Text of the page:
Cardinal, Greg Pierce’s anodyne take on urban decay and gentrification, offers a breezy but no less pointed version of the tragedy and melodrama in plays like Bruce Norris’ Clybourne Park and Lynne Nottage’s Sweat. Staged by Kate Whoriskey, this world premiere at off-Broadway’s Second Stage Theatre also offers a dream gift to Anna Chlumsky (Veep) and Adam Pally (Happy Endings): Juicy roles in the push-me, pull-you vein of romantic comedies like Northern Exposure. A dark vein of cynicism churns Pierce’s blood, however (Slowgirl, presented by Lincoln Center Theater, was a devastating portrayal of teen cruelty) that keeps pulling Cardinal back from the edge of cutesiness. For most of the evening, it’s tough love with a cackle.

Anna Chlumsky
Joan Marcus

The show opens in the mayor’s office of an upstate New York town gone to seed with the departure of local industry and no will in the populace to get with the new century. Native daughter Lydia Lensky (Chlumsky) has ascended from Brooklyn with a plan to rectify the situation and bring life back to her hometown that involves painting every building in the “downtown district” red. She’s even negotiated a deal with a supplier who will discount  the paint in the shade that gives the play its title.

Adam Pally
Joan Marcus

Shlumpy mayor Jeff Torm (Pally) is dubious. He has his own plans, involving tax cuts and waterfront development despite the apparent lack of a viable body of water, that Lydia ridicules. (“Tax breaks are, like, reason number 35 why businesses choose to relocate.”) First make the town a destination, she says, and business will follow. She’s armed with photos, charts and figures about  other cities that used this strategy with great results (Morocco’s blue city of Chefchaoen, Mexico’s yellow Izamal–yes! these are real places!). Jeff doesn’t stand a chance against this Power Point prodigy of enthusiasm and visual aids.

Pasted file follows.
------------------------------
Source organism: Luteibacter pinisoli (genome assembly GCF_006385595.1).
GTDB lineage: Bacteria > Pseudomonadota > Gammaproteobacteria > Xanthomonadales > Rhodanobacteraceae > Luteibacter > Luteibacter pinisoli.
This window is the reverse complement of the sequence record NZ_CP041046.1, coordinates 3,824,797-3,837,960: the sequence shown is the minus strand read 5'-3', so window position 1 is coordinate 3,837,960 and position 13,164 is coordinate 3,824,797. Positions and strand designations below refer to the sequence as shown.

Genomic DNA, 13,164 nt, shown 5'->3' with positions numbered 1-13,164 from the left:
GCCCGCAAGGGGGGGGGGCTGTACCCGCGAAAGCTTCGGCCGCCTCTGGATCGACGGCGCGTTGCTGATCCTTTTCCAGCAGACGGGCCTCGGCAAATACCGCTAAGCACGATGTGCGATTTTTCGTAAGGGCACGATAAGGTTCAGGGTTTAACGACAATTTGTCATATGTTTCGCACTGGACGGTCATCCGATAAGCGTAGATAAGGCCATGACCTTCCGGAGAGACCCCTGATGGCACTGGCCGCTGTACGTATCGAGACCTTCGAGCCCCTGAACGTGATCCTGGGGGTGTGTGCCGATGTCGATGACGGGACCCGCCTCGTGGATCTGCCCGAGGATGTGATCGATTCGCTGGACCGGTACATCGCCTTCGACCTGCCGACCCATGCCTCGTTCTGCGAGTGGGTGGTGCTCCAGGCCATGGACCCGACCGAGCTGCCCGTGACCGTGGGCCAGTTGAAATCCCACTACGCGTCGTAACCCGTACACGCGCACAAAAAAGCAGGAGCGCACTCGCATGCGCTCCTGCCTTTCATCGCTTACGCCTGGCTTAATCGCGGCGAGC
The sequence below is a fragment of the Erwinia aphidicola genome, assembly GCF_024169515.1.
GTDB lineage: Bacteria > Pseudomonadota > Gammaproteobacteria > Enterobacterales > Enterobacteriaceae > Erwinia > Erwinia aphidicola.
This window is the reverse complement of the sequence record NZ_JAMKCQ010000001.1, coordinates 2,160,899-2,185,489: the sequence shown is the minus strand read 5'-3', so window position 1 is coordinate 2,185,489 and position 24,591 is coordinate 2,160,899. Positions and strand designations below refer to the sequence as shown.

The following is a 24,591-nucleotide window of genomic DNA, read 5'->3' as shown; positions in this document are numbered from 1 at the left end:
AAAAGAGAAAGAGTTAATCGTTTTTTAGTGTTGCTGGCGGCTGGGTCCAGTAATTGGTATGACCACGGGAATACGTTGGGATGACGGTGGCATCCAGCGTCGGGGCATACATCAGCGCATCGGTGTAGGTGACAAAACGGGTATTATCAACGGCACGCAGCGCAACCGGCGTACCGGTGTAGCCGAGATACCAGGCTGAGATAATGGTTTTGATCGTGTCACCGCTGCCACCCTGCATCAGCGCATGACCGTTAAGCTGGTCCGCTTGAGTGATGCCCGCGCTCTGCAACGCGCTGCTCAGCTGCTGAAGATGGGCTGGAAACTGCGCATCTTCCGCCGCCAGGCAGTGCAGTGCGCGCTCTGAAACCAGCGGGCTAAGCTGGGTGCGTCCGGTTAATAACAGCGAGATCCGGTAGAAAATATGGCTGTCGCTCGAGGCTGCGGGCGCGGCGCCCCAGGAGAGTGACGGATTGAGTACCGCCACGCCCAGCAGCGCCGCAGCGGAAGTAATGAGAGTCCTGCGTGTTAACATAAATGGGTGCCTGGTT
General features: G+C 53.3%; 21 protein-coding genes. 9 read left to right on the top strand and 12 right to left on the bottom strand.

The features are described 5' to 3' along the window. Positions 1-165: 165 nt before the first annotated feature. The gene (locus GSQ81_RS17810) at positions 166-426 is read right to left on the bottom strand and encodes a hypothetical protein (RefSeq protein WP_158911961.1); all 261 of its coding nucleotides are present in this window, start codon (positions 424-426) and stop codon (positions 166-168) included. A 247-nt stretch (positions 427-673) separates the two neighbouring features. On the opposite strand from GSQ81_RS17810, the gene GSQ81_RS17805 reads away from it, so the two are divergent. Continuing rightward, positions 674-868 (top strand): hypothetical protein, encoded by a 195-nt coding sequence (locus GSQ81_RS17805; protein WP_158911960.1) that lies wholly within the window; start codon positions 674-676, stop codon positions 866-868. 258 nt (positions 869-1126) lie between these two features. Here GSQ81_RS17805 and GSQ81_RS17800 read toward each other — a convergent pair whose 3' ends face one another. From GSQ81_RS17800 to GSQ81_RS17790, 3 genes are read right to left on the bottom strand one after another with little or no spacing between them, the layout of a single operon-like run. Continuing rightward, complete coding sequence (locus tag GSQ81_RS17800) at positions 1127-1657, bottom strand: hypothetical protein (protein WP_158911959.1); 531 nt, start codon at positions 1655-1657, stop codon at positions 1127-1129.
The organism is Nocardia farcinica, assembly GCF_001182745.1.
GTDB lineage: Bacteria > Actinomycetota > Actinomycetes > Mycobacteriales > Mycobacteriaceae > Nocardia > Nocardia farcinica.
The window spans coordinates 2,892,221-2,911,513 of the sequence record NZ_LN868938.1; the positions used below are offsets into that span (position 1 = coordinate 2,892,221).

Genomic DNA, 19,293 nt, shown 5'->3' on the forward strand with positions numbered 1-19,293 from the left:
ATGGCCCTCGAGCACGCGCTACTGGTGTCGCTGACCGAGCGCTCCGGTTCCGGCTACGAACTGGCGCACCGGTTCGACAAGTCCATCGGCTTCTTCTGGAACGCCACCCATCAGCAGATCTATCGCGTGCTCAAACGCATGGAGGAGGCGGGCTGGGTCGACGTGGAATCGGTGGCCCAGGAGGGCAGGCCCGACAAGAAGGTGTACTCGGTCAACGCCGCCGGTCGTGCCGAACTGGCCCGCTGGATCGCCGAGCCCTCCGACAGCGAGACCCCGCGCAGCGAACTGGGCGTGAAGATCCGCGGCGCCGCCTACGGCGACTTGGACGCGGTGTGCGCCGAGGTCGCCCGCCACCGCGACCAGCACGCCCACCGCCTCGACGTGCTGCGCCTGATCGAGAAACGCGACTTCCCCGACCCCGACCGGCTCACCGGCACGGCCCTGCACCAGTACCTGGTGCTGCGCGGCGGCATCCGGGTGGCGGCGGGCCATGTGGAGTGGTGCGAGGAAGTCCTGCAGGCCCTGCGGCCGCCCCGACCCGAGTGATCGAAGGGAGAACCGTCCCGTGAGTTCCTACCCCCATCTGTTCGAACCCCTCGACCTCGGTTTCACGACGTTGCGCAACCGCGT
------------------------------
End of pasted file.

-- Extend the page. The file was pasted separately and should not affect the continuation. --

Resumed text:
There’s a back story. Of course there’s a back story. Jeff dated Lydia’s older sister in high school, until she dumped him, leaving him suicidal. And Lydia’s go-getter affect covers the deep insecurity that comes with $500K in debt and a C.V. that has no paying jobs to boast of.

Soon enough, the downtown is turning scarlet and Lydia and Jeff are playing pup-tent in his apartment resembling a dorm room (complete with video game console). And soon after that, once cardinal rules, the place is being overrun by red tour buses filled with Japanese tourists with their cameras and their money to spend in the competing sushi and steamed-roll eateries that have been springing up in place of dying businesses.

Becky Ann Baker and Alex Hurt
Joan Marcus

In Manhattan, Lydia confronts a slick Japanese developer and his son (the excellent Stephen Park and Eugene Young) who want her to sign on with their rapacious opportunism. She also deals with a bakery owner (the always wonderful Becky Ann Baker of Girls, etc.) and her mentally challenged grown son (Alex Hurt, of Blue Bloods, valiantly underplaying) who holds out against the encroachment until she can’t. Business takes off as the town loses any semblance of its old self.

This is the painful conundrum of progress, as true in ex-urban byways as it is in New York City. Pierce indulges all the stereotypes he can muster (“You’re saving your city!” Lydia post-coitally bubbles. “Plus you just had sex with its hottest Jewess!”) as if determined to make us all as uncomfortable as possible, and it works.

Whoriskey, who coincidentally guided Sweat across the regional theaters to Broadway, isn’t as fully in control of the work as I expected. As likable as the two stars are, they swallow some of the best lines and haven’t quite got the rhythm of the repartee. Jennifer Moeller’s clothes also seem just a bit off, especially for Pally, who is merely rumpled preppie rather than the taste-free fashion disaster Lydia makes him out to be. Derek McLane’s minimal set has to do a lot of work, and it does so gracefully.

Above all, however, Cardinal is a lot of fun until it wears out its welcome. That happens a good 20 minutes before an overwrought ending that lets all the air out of the show. It’s a sure indication that Pierce has, you know, painted himself into a corner without an exit plan.